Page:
Still learning haskell not even knowing a single good usecase for it. Nevertheless it is fun.

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    @bittersweet thank you for the link.
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    Monads, yo

    (jk they're actually straightforward)
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    @Wombat may I ask for the link before @Jilano finds out that I asked for it
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    @Wombat thanks a lot, mate :)
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    There's even an open source chess engine in Haskell (Barbarossa). Far weaker than top engines like Stockfish, but certainly good enough for casual players:

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    @-ANGRY-STUDENT- *stares*

    @Sweetnothings We'll soon need to invest into something to keep all these tabs on everyone. Too many things...
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    The main use case for Haskell is training your brain to get out of certain OOP dogmas. It teaches you to focus on things like constructing types correctly, recognizing function purity, thinking about "DRY" in terms of generics and typeclassing instead of inheritance, to think about monads to model IO, exceptions and null cases safely.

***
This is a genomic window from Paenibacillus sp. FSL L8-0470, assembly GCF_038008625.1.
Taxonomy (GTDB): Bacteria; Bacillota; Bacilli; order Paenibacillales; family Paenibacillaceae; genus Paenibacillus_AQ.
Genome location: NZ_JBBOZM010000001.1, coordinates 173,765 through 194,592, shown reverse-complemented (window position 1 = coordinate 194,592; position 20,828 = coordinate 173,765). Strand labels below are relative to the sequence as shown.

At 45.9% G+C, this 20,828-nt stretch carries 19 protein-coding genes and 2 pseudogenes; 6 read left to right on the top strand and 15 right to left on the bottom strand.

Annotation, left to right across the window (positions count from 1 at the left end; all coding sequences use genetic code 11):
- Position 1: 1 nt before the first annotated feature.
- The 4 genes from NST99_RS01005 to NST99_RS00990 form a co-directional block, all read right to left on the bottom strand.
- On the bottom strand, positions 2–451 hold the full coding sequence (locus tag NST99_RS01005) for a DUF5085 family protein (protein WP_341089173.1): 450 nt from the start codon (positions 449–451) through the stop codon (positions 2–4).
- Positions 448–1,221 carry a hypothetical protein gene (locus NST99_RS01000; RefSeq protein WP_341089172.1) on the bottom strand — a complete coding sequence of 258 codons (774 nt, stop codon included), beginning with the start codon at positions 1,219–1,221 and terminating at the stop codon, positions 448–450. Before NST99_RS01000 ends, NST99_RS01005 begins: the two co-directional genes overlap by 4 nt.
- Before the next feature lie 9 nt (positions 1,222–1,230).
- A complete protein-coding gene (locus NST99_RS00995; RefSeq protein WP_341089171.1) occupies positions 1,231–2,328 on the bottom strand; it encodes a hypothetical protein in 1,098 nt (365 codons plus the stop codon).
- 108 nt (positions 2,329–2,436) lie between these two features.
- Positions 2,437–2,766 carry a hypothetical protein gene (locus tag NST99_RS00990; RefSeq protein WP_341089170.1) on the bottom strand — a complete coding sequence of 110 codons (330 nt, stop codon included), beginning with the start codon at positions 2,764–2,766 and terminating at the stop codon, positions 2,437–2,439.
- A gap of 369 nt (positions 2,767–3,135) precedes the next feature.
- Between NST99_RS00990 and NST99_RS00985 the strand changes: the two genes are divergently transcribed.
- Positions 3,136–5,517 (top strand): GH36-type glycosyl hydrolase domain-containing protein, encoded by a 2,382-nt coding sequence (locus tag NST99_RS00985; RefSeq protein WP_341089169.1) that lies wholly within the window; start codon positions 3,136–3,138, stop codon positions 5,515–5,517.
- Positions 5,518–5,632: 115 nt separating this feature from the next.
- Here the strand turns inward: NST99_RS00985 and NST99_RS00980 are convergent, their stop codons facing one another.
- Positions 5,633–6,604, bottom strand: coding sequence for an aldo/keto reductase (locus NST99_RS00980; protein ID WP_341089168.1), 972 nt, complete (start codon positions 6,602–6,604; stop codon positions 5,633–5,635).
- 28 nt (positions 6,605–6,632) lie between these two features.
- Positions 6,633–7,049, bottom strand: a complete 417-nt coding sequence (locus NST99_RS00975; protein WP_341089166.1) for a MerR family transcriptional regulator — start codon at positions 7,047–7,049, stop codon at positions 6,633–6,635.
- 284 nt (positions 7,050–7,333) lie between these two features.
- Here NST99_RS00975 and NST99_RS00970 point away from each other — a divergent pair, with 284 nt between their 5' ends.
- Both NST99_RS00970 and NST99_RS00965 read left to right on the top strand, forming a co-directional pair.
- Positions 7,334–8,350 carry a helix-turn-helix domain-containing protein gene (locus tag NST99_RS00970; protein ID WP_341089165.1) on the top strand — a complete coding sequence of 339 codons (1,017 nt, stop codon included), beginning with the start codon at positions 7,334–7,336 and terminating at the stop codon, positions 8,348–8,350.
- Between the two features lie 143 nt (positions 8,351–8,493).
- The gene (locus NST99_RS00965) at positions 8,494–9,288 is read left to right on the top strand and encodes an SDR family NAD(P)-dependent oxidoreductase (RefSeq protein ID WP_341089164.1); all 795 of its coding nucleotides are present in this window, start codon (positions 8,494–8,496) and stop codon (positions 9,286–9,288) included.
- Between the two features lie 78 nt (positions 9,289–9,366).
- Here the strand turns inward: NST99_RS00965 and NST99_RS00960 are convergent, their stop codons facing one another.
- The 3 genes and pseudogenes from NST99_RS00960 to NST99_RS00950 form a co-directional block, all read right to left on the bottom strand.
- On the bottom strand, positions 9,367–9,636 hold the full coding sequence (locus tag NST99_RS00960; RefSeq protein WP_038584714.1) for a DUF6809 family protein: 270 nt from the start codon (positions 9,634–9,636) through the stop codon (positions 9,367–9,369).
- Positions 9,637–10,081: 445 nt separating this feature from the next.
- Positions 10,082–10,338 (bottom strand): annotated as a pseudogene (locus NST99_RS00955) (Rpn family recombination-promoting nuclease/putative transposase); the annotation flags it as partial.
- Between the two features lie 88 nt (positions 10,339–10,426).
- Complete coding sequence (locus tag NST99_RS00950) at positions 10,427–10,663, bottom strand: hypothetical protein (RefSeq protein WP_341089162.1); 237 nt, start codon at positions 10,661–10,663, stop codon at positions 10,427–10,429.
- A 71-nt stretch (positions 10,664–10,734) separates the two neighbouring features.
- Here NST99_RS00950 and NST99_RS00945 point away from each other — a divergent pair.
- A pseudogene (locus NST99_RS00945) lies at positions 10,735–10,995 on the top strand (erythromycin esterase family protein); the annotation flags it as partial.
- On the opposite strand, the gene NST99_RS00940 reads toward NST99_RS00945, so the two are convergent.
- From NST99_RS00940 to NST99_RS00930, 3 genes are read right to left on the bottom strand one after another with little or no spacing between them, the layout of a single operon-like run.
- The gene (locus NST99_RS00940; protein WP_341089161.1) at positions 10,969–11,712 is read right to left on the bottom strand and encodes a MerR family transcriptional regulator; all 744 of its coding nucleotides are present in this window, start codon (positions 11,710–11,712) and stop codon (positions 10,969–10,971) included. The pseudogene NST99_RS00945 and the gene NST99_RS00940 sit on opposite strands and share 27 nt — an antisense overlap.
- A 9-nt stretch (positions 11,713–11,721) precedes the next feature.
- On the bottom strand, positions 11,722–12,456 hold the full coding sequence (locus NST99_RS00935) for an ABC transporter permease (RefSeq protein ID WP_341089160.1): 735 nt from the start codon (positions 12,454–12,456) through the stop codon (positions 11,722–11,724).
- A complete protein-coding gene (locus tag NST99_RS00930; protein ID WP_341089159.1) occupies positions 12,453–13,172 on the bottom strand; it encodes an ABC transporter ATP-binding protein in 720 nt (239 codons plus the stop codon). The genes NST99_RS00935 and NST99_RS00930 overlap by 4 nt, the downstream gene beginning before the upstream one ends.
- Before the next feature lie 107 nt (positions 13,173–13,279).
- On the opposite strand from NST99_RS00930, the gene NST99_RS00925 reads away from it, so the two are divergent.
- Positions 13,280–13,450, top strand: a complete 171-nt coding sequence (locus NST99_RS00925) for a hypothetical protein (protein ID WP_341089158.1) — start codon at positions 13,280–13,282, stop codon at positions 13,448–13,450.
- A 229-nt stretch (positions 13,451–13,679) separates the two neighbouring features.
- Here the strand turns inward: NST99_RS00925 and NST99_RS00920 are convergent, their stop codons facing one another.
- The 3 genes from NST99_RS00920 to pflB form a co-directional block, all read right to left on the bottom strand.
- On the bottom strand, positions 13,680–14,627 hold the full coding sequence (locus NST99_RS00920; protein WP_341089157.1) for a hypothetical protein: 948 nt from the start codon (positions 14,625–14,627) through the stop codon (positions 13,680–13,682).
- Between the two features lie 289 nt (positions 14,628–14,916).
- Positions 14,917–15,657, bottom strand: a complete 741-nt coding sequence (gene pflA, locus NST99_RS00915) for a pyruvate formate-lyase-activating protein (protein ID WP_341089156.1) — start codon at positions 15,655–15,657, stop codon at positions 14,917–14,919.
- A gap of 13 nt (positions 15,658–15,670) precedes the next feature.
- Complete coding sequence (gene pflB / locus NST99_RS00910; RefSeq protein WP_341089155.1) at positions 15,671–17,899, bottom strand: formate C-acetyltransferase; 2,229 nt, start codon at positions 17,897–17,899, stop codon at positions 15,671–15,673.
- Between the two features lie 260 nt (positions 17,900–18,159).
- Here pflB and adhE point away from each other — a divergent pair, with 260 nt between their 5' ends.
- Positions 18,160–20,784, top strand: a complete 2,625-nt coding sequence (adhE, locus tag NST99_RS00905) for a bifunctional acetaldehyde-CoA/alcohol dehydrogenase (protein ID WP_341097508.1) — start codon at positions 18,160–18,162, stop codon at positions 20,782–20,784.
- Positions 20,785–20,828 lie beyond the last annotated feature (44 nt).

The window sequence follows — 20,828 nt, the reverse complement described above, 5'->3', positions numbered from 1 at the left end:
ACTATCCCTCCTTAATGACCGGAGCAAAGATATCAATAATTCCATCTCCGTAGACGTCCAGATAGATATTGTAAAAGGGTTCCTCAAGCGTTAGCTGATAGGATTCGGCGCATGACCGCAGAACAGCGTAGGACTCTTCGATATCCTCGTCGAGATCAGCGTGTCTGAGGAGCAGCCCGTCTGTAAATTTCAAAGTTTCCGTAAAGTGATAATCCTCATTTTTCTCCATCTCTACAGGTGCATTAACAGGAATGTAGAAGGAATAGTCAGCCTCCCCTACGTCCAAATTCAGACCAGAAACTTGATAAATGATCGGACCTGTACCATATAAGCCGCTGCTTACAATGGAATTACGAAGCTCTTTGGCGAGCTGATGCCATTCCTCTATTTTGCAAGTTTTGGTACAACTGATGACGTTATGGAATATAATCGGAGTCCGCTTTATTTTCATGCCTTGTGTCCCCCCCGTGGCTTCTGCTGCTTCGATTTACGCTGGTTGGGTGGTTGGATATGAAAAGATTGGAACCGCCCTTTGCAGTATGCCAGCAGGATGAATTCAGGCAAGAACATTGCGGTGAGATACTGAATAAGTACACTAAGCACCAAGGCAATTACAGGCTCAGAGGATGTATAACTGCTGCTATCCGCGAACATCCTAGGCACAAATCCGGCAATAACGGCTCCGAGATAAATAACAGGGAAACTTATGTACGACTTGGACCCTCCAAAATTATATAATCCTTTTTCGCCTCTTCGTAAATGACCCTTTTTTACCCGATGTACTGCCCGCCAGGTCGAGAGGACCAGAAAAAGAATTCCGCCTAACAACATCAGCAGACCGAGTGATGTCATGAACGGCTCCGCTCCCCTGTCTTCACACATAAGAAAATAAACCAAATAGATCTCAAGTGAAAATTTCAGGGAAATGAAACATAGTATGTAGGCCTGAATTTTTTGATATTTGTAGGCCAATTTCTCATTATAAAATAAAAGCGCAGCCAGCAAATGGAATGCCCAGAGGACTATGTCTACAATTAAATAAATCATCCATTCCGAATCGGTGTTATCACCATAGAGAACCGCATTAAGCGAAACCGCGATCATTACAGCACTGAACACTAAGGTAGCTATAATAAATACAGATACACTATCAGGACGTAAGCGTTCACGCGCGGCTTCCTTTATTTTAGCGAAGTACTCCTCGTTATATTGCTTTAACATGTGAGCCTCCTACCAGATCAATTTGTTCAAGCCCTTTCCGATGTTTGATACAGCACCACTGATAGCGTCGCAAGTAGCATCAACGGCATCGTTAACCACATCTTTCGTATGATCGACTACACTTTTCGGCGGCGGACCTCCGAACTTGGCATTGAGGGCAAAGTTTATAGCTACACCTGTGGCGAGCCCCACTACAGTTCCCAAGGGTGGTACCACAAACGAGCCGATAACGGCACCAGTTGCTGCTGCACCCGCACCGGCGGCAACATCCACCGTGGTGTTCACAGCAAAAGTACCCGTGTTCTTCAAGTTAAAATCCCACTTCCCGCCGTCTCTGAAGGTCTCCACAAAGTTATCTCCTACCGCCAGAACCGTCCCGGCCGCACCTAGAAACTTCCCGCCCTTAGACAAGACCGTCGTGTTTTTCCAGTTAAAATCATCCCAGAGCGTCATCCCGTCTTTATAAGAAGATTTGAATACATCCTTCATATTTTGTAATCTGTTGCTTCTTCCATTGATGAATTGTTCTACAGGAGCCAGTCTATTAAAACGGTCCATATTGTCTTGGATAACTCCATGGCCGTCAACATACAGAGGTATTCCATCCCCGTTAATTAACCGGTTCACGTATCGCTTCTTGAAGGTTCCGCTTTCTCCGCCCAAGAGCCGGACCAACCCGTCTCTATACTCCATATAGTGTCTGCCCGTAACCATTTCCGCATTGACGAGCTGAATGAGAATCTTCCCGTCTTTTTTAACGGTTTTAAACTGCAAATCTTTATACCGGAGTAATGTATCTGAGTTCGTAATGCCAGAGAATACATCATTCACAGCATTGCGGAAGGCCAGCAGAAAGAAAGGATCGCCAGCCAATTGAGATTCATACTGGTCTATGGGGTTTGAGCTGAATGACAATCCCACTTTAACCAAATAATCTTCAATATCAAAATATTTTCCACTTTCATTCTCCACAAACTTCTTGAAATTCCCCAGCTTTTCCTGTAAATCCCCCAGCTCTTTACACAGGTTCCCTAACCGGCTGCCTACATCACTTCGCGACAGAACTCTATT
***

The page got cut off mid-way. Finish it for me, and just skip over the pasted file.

It's not even about functional programming — Haskell is about types. Haskell is the reason Rust, Swift and Kotlin have much better type systems than their ancestors.

    Not to say Haskell is perfect — well the problem is, it IS actually perfect, which also makes it nearly unusable at times.

    By learning Haskell, you learn to recognize the flaws in other languages. Some flaws are helpful, others get in the way. You start to see why those flaws exist, and how to properly navigate around them.

    So enjoy the mental exercise!
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    @bittersweet thank you. I probably don't understand half the stuff you pointed out. But I move forward again, cause I really felt stuck after learning Laravel. I feel like I am growing again. Therefore thank you again.
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    @sweetnothings I was thinking more along the lines of paper folders, but I guess that could work too!

    @bittersweet Thanks for the explanation
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